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The goal of child support

The goal of child support


Highly-paid professional footballers perform a public service by clarifying the law on child maintenance, suggests Simon Bruce

Professional footballers are paid to entertain, some handsomely so, but they also pay richly in child maintenance when they foul up their relationships. It is striking that footballers’ problems are often tackled in the family law reports. It is, you might say, a public service, of sorts.

One unforeseen service that a footballer recently performed was to clarify the law on child maintenance. His appeal case is called TW and TM (Minors) [2015] EWHC 3054, and is a judgement by Mr Justice Mostyn – the same judge who famously ruled that bridge was not a sport.

The footballer in question had two children by two mothers, and had been ordered by a deputy judge to pay £30,000 for each child out of his overall gross income of £190,000 per annum. The judge found the footballer was a man who was determined to promote his own expenditure and enjoyment, and relegate the best interests of his children.

Unsurprisingly, Mostyn J allowed the footballer’s appeal against this excessive order. The deputy judge had taken her eye off the ball, so to speak. Mostyn J clarified that the approach to be taken should be as follows:

  • The goal of child support legislation must be to ensure consistency and fairness;

  • The kick off for all quantifications is, therefore, the child support scheme run by the Child Support Agency;

  • Under the 2012 scheme, the calculation of child support is carried out under a formula applied to gross, not net, income. The formula applies up to a maximum sum of £156,000 gross per annum. The mother can then claim a top up maintenance sum from the court, to supplement what she gets under the formula;

  • Where there are two qualifying children under your wing, the rate is 16 per cent for the gross income to £41,600, and then 12 per cent on the next £114,000. The effective rate for someone earning the maximum sum of £156,000 is therefore 13.06 per cent.

  • Where there are two children living in separate homes with different mothers, the amount is apportioned equally among them, half each;

  • The formula should apply even where the earnings of the father shoot to in excess of £156,000 gross per annum;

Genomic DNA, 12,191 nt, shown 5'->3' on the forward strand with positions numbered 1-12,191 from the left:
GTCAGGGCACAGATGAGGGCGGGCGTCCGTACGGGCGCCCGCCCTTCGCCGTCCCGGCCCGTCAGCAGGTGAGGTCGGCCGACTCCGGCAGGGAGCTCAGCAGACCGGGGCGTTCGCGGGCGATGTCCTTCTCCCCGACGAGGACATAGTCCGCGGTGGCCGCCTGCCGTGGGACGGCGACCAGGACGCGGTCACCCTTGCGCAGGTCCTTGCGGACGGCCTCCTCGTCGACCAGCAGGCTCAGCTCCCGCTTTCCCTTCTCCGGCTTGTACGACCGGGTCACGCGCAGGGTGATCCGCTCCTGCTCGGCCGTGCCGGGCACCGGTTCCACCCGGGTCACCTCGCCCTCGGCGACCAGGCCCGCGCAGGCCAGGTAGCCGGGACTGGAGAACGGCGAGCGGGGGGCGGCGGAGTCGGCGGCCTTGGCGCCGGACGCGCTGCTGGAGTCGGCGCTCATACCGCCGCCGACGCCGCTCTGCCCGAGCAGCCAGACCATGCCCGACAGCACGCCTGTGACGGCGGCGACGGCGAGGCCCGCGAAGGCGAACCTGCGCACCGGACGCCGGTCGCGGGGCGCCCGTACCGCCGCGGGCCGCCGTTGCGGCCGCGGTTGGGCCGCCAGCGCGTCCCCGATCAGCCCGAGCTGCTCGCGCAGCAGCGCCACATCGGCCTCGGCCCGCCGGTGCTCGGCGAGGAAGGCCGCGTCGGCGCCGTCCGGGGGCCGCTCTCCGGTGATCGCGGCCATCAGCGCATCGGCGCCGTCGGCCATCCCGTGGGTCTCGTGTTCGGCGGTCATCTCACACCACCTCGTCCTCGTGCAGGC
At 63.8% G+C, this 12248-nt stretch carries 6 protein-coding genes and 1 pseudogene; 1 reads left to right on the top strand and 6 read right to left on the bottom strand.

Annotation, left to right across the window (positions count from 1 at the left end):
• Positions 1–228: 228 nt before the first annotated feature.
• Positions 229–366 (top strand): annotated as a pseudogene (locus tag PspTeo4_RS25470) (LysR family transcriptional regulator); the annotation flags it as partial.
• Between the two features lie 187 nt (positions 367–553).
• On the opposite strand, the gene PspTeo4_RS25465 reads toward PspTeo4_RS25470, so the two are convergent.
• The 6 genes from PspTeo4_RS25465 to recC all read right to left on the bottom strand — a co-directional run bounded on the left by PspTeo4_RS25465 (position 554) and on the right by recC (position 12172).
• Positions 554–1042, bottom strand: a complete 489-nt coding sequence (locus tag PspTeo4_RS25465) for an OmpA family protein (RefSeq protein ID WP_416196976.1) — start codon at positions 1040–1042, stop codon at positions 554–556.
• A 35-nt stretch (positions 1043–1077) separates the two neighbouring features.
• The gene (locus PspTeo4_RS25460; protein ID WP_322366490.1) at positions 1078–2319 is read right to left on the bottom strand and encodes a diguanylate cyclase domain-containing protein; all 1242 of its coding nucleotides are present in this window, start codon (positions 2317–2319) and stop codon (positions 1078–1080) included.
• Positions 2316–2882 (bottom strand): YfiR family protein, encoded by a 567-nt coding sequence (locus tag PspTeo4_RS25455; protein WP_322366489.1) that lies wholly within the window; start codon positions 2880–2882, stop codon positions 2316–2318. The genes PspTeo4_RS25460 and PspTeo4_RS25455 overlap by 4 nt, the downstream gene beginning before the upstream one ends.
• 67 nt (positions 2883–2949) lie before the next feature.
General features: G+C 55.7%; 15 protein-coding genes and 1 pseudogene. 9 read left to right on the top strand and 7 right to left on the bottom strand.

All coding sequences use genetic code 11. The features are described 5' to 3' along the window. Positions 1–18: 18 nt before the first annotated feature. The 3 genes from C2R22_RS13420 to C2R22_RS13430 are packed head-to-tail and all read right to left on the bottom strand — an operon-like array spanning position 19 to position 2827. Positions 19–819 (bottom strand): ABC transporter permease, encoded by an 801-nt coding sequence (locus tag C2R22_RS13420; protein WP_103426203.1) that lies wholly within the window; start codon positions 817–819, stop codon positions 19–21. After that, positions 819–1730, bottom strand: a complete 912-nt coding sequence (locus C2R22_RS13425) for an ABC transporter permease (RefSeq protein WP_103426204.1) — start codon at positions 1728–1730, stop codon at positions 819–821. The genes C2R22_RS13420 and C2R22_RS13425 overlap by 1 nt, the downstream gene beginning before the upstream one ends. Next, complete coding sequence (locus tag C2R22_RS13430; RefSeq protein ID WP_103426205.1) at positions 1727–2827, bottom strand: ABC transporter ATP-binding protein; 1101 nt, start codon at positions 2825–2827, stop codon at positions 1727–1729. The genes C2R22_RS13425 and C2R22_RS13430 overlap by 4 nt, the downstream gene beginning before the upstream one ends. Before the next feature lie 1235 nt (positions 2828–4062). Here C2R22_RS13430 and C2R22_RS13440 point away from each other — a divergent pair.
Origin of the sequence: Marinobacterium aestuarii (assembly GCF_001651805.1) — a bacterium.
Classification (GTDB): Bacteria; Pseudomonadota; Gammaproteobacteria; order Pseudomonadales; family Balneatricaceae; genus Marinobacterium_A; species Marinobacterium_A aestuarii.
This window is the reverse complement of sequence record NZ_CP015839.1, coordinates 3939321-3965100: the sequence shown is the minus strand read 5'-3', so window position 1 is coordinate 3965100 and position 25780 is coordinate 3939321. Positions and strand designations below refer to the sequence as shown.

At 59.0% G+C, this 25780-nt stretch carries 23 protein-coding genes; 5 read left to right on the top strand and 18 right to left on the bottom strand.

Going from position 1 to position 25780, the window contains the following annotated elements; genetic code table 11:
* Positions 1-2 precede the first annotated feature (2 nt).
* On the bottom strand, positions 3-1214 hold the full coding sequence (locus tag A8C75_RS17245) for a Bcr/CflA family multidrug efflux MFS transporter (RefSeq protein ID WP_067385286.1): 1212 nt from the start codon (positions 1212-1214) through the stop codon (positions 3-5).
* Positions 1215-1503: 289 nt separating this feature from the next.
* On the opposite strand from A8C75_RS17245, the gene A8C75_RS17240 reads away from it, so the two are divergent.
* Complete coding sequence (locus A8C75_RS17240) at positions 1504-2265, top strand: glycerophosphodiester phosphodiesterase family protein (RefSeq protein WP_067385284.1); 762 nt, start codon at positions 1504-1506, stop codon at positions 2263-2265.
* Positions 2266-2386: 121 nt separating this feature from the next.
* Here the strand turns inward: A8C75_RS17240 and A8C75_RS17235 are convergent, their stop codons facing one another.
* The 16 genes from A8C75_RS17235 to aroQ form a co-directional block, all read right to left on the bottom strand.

• If the earnings of the father headed very much in excess of £156,000 gross per annum, there would be a good reason to depart from the formula downwards;

Equally, if the father has significant capital resources, the formula may be adjusted upwards to meet the child’s needs, generously interpreted; andIn this case, Mostyn J ordered that the footballer pay £15,200 per annum per child. That is, 16 per cent of £190,000. That was a reasonable percentage having regard to the formula figure of 13.06 per cent, and the deputy judge’s findings about the extent of the footballer’s capital.

Another penalty paid by the footballer was to purchase two properties for the mothers and children to live in.

Passing this on to the footballer earning around £10m gross per annum for a top Premiership team like Liverpool Football Club, and applying a 13.06 per cent formula as maintenance to his two children born from two mothers, that would be a score of £1.3m per annum, with equal division between the mothers. That is, child maintenance of £653,000 per annum per child.

That would probably be a ridiculously excessive amount of maintenance for a baby or child and a departure downwards from the formula would be appropriate there, based on needs generously interpreted. But you only have to start adding the costs of private schooling, nanny hire, security, mortgage repayments, and other trappings of the rich person’s life to begin to pitch for maintenance costs of £100,000 per annum for a child. That’s loose change for a £10m gross per annum footballer.

Simon Bruce is a partner at Farrer & Co